Bunion vs Corns – 2 Important Differences

Bunion vs corns is a term that many people get confused with. Bunion and corn both are inflammatory reactions. Most of them do not know the difference between bunion and corn. So in this article, let’s learn bunion vs corn.

What is a Bunion?

A bunion is a lump that is bony and is developed at the base of the big toe’s joint. It happens when the bones at the front of your foot start to slide out of place. This reason pulls the tip of the big toe toward the smaller toes, resulting in protrusion of the base of the big toe. The skin around the bunion may be inflamed and irritated.

Bunions can be caused or made worse by wearing tight, narrow shoes. This can also be seen due to the shape of the foot, a deformity, or arthritis-like medical conditions.

Smaller bunions (bunionettes) can form on the joint.

Bunion vs Corns
Fig 1: Bunion

Symptoms of Bunion

  • A bunion has the following signs and symptoms:
  • The base of your big toe has a bulging bulge on the exterior.
  • Pain in your big toe that is persistent or that comes and goes
  • Your big toe has a limited range of motion.
  • Inflammation or redness and swelling around the toe

Causes of Bunion

  • Bunions are thought to form for a variety of reasons, but the specific etiology is unknown. Factors to consider include:
  • Foot type that is inherited
  • Injuries or foot stress
  • Deformities that existed at the time of birth

Experts vary as to whether bunions are caused by tight, high-heeled, or too-narrow shoes, or if footwear just contributes to the development of bunions. Bunions have been linked to a variety of arthritic conditions, notably inflammatory ones like rheumatoid arthritis.

Bunion vs Corns - Stages of bunions
Fig 2: Stages of bunions

Risk Factors of Bunion

These variables may raise your chances of getting bunions:

  • High-heeled shoes: When you wear high heels, your toes are forced into the front of your shoes, which can crowd them.
  • Shoes that don’t fit properly: Bunions are more likely to form in those who wear shoes that are too tight, too thin, or too pointed.
  • Rheumatoid arthritis: This is a type of arthritis that affects the joints. This inflammatory illness can make you feel more prone to bunions.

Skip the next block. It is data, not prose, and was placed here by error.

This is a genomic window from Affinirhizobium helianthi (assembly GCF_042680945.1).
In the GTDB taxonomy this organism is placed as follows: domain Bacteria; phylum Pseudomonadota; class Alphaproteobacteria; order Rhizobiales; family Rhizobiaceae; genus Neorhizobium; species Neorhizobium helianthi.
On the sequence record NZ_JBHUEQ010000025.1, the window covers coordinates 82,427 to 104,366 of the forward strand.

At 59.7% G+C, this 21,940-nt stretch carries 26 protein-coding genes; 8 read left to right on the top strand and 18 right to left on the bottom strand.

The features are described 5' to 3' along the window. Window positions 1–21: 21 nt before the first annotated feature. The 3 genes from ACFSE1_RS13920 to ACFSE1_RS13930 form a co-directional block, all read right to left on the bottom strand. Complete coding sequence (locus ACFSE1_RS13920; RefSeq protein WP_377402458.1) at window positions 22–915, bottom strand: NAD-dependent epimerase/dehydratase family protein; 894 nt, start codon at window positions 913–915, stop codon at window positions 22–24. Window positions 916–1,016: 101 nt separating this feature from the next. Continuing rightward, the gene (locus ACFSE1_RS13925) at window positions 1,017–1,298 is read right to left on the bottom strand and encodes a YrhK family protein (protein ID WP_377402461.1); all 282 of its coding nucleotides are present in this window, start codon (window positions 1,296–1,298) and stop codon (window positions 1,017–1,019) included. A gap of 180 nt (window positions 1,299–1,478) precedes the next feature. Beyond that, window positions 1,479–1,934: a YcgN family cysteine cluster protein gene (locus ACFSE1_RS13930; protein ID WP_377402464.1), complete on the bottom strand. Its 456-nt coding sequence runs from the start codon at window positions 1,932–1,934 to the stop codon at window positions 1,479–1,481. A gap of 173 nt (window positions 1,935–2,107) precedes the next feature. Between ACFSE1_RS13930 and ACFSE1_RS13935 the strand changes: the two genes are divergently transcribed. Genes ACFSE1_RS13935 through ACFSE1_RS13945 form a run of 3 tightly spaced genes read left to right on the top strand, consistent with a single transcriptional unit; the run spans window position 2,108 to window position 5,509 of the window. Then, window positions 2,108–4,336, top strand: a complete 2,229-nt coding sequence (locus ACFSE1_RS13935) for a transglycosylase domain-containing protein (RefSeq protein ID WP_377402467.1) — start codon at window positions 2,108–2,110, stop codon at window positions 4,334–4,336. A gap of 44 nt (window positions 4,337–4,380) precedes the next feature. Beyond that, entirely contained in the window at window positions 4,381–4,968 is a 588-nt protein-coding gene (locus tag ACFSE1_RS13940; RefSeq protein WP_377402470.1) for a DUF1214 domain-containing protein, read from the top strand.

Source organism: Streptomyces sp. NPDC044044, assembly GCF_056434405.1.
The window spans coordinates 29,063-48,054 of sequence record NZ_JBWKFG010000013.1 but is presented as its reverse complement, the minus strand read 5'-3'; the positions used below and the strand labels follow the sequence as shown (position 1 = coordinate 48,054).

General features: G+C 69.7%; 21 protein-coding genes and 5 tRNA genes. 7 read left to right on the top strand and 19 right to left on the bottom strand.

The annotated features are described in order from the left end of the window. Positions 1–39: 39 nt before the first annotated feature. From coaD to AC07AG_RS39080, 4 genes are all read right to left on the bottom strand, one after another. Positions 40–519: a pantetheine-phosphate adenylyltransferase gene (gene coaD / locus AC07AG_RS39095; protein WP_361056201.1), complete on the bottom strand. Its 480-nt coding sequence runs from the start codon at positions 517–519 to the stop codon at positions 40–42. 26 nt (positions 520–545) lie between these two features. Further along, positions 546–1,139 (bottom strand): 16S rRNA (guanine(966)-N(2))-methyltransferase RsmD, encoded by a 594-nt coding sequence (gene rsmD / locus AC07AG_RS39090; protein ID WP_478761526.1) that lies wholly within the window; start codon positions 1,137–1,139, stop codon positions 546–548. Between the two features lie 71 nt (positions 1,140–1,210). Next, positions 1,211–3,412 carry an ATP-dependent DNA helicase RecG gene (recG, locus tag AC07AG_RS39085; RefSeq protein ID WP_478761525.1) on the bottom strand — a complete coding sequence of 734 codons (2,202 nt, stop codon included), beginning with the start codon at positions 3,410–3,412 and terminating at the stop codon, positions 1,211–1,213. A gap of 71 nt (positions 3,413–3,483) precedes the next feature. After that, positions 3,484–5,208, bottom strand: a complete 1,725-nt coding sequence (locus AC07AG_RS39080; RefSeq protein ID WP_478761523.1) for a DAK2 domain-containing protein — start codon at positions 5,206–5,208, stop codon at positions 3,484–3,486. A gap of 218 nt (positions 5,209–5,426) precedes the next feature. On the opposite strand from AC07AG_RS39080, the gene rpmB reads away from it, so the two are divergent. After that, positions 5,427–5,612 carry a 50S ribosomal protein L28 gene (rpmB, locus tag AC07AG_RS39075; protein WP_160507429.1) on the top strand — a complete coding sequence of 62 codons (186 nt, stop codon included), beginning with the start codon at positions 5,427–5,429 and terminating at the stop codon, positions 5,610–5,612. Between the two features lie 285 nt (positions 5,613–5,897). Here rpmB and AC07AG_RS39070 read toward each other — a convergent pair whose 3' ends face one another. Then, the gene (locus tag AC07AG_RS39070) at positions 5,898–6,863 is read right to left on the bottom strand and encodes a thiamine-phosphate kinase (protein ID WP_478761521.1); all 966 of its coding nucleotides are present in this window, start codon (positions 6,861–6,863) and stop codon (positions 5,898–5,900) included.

• Heredity: Bunions can be caused by a hereditary fault with the structure or anatomy of your foot.

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Treatment of Bunion

  • The soreness can be reduced by resting and wearing loose-fitting shoes.
  • Analgesics can be given if the pain is severe.
  • Anti-inflammatory medicines, such as ibuprofen, are used to treat the inflammatory reactions that occur at the deformity site.
  • Orthotics are a type of brace which can be helpful in bunions
  • If the symptoms do not improve, surgery may be indicated.
Treatment of Bunion - Bunion vs Corns
Fig 3: Treatment of Bunion

What is Corn?

Corns are thick skin patches that have become irritated. The continual rubbing of skin against rough surfaces causes them to develop. Corns occur on the surfaces of the feet that are susceptible to friction damage.

These skin malformations are classified into three types based on their morphology: hard corns, soft corns, and seed corns. A hard corn is made up of a thick band of dead skin that surrounds a patch of live skin in the center. The dead skin segments of soft corn are rather thin. Seedcorn is a cluster of little corns that appears on the plantar surfaces of the feet.

Bunion vs Corns
Fig 4: Corns

Causes of Corns

Corns form and grow as a result of pressure and friction from repetitive movements. The following are some examples of causes of pressure and friction:

  • Wearing shoes that don’t fit properly. 

Tight shoes and high heels might cause your feet to collapse. Your foot may slide and rub against the shoe if your footwear is too loose. It’s also possible that your foot will rub against a seam or stitch within the shoe.